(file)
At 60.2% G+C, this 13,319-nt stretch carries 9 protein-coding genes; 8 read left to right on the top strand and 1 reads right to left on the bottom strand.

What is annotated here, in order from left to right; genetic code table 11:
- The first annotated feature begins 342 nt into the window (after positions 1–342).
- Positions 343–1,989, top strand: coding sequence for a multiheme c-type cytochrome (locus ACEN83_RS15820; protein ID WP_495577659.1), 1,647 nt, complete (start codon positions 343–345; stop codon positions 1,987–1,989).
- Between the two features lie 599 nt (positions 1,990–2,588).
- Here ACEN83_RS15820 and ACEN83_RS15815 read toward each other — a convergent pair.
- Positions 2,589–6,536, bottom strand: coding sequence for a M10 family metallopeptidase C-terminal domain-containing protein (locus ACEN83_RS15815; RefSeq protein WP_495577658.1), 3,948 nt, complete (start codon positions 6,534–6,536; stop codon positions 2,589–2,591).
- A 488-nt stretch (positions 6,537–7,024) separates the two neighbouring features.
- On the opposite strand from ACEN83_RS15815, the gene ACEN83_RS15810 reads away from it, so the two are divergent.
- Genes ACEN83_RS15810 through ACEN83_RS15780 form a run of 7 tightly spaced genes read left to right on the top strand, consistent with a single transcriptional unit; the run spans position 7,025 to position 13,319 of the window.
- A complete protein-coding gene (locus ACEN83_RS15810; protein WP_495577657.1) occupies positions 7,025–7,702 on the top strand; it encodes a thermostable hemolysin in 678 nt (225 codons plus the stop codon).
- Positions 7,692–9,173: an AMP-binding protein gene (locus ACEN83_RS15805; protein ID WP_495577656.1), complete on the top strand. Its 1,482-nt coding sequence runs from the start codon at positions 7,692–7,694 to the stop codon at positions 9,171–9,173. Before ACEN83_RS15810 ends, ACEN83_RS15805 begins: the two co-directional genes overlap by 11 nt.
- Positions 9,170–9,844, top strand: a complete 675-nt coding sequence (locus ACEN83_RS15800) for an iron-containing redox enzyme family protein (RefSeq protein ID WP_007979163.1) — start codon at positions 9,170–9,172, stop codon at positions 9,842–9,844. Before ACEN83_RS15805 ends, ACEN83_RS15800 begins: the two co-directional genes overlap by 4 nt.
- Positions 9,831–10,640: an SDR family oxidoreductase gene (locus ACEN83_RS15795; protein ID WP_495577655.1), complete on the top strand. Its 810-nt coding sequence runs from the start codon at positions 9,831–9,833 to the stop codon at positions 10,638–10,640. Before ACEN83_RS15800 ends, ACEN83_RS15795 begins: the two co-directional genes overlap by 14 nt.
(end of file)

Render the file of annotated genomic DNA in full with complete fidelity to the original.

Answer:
At 60.2% G+C, this 13,319-nt stretch carries 9 protein-coding genes; 8 read left to right on the top strand and 1 reads right to left on the bottom strand.

What is annotated here, in order from left to right; genetic code table 11:
- The first annotated feature begins 342 nt into the window (after positions 1–342).
- Positions 343–1,989, top strand: coding sequence for a multiheme c-type cytochrome (locus ACEN83_RS15820; protein ID WP_495577659.1), 1,647 nt, complete (start codon positions 343–345; stop codon positions 1,987–1,989).
- Between the two features lie 599 nt (positions 1,990–2,588).
- Here ACEN83_RS15820 and ACEN83_RS15815 read toward each other — a convergent pair.
- Positions 2,589–6,536, bottom strand: coding sequence for a M10 family metallopeptidase C-terminal domain-containing protein (locus ACEN83_RS15815; RefSeq protein WP_495577658.1), 3,948 nt, complete (start codon positions 6,534–6,536; stop codon positions 2,589–2,591).
- A 488-nt stretch (positions 6,537–7,024) separates the two neighbouring features.
- On the opposite strand from ACEN83_RS15815, the gene ACEN83_RS15810 reads away from it, so the two are divergent.
- Genes ACEN83_RS15810 through ACEN83_RS15780 form a run of 7 tightly spaced genes read left to right on the top strand, consistent with a single transcriptional unit; the run spans position 7,025 to position 13,319 of the window.
- A complete protein-coding gene (locus ACEN83_RS15810; protein WP_495577657.1) occupies positions 7,025–7,702 on the top strand; it encodes a thermostable hemolysin in 678 nt (225 codons plus the stop codon).
- Positions 7,692–9,173: an AMP-binding protein gene (locus ACEN83_RS15805; protein ID WP_495577656.1), complete on the top strand. Its 1,482-nt coding sequence runs from the start codon at positions 7,692–7,694 to the stop codon at positions 9,171–9,173. Before ACEN83_RS15810 ends, ACEN83_RS15805 begins: the two co-directional genes overlap by 11 nt.
- Positions 9,170–9,844, top strand: a complete 675-nt coding sequence (locus ACEN83_RS15800) for an iron-containing redox enzyme family protein (RefSeq protein ID WP_007979163.1) — start codon at positions 9,170–9,172, stop codon at positions 9,842–9,844. Before ACEN83_RS15805 ends, ACEN83_RS15800 begins: the two co-directional genes overlap by 4 nt.
- Positions 9,831–10,640: an SDR family oxidoreductase gene (locus ACEN83_RS15795; protein ID WP_495577655.1), complete on the top strand. Its 810-nt coding sequence runs from the start codon at positions 9,831–9,833 to the stop codon at positions 10,638–10,640. Before ACEN83_RS15800 ends, ACEN83_RS15795 begins: the two co-directional genes overlap by 14 nt.